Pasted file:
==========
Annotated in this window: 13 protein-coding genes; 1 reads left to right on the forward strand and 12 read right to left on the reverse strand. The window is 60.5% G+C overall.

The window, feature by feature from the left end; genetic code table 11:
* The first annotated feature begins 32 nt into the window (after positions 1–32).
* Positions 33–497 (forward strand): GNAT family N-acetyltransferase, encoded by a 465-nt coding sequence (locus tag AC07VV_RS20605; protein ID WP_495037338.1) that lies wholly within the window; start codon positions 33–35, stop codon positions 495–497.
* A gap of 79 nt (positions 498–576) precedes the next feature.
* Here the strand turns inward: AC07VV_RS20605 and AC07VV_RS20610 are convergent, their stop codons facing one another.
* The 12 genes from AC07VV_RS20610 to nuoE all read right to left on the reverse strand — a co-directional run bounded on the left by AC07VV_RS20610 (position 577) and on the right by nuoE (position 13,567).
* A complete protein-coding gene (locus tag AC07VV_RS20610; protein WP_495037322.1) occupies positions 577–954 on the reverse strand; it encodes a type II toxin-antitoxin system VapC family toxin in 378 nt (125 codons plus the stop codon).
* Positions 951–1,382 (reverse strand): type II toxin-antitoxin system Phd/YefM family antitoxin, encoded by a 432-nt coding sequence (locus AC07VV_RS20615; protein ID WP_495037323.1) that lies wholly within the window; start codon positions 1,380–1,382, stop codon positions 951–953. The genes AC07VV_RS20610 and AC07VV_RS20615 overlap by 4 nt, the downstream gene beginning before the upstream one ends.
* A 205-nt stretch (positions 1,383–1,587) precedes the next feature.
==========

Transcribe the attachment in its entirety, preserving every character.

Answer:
Annotated in this window: 13 protein-coding genes; 1 reads left to right on the forward strand and 12 read right to left on the reverse strand. The window is 60.5% G+C overall.

The window, feature by feature from the left end; genetic code table 11:
* The first annotated feature begins 32 nt into the window (after positions 1–32).
* Positions 33–497 (forward strand): GNAT family N-acetyltransferase, encoded by a 465-nt coding sequence (locus tag AC07VV_RS20605; protein ID WP_495037338.1) that lies wholly within the window; start codon positions 33–35, stop codon positions 495–497.
* A gap of 79 nt (positions 498–576) precedes the next feature.
* Here the strand turns inward: AC07VV_RS20605 and AC07VV_RS20610 are convergent, their stop codons facing one another.
* The 12 genes from AC07VV_RS20610 to nuoE all read right to left on the reverse strand — a co-directional run bounded on the left by AC07VV_RS20610 (position 577) and on the right by nuoE (position 13,567).
* A complete protein-coding gene (locus tag AC07VV_RS20610; protein WP_495037322.1) occupies positions 577–954 on the reverse strand; it encodes a type II toxin-antitoxin system VapC family toxin in 378 nt (125 codons plus the stop codon).
* Positions 951–1,382 (reverse strand): type II toxin-antitoxin system Phd/YefM family antitoxin, encoded by a 432-nt coding sequence (locus AC07VV_RS20615; protein ID WP_495037323.1) that lies wholly within the window; start codon positions 1,380–1,382, stop codon positions 951–953. The genes AC07VV_RS20610 and AC07VV_RS20615 overlap by 4 nt, the downstream gene beginning before the upstream one ends.
* A 205-nt stretch (positions 1,383–1,587) precedes the next feature.